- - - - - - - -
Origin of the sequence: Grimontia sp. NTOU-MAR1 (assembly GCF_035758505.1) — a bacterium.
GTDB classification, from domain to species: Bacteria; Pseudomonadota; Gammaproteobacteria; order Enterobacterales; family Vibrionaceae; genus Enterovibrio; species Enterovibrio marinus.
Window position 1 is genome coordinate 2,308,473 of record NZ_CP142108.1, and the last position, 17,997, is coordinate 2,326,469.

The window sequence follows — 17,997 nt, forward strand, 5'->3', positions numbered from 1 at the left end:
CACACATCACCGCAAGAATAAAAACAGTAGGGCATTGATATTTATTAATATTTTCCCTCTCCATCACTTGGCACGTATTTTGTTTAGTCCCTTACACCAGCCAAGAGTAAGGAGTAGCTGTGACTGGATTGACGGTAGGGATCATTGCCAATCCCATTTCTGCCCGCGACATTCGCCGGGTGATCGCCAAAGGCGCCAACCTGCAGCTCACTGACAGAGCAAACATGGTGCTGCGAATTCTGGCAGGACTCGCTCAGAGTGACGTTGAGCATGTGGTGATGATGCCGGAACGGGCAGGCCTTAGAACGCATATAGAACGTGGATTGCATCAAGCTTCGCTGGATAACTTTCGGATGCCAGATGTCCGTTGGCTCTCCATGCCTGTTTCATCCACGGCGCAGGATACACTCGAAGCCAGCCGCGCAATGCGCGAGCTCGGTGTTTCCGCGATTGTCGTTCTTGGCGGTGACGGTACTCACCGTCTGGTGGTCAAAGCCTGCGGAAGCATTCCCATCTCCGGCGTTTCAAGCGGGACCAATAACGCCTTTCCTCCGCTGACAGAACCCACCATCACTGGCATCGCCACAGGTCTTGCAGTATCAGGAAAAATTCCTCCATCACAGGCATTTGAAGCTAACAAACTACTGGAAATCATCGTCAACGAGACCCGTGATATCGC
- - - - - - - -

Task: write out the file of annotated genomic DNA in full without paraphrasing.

Origin of the sequence: Grimontia sp. NTOU-MAR1 (assembly GCF_035758505.1) — a bacterium.
GTDB classification, from domain to species: Bacteria; Pseudomonadota; Gammaproteobacteria; order Enterobacterales; family Vibrionaceae; genus Enterovibrio; species Enterovibrio marinus.
Window position 1 is genome coordinate 2,308,473 of record NZ_CP142108.1, and the last position, 17,997, is coordinate 2,326,469.

The window sequence follows — 17,997 nt, forward strand, 5'->3', positions numbered from 1 at the left end:
CACACATCACCGCAAGAATAAAAACAGTAGGGCATTGATATTTATTAATATTTTCCCTCTCCATCACTTGGCACGTATTTTGTTTAGTCCCTTACACCAGCCAAGAGTAAGGAGTAGCTGTGACTGGATTGACGGTAGGGATCATTGCCAATCCCATTTCTGCCCGCGACATTCGCCGGGTGATCGCCAAAGGCGCCAACCTGCAGCTCACTGACAGAGCAAACATGGTGCTGCGAATTCTGGCAGGACTCGCTCAGAGTGACGTTGAGCATGTGGTGATGATGCCGGAACGGGCAGGCCTTAGAACGCATATAGAACGTGGATTGCATCAAGCTTCGCTGGATAACTTTCGGATGCCAGATGTCCGTTGGCTCTCCATGCCTGTTTCATCCACGGCGCAGGATACACTCGAAGCCAGCCGCGCAATGCGCGAGCTCGGTGTTTCCGCGATTGTCGTTCTTGGCGGTGACGGTACTCACCGTCTGGTGGTCAAAGCCTGCGGAAGCATTCCCATCTCCGGCGTTTCAAGCGGGACCAATAACGCCTTTCCTCCGCTGACAGAACCCACCATCACTGGCATCGCCACAGGTCTTGCAGTATCAGGAAAAATTCCTCCATCACAGGCATTTGAAGCTAACAAACTACTGGAAATCATCGTCAACGAGACCCGTGATATCGC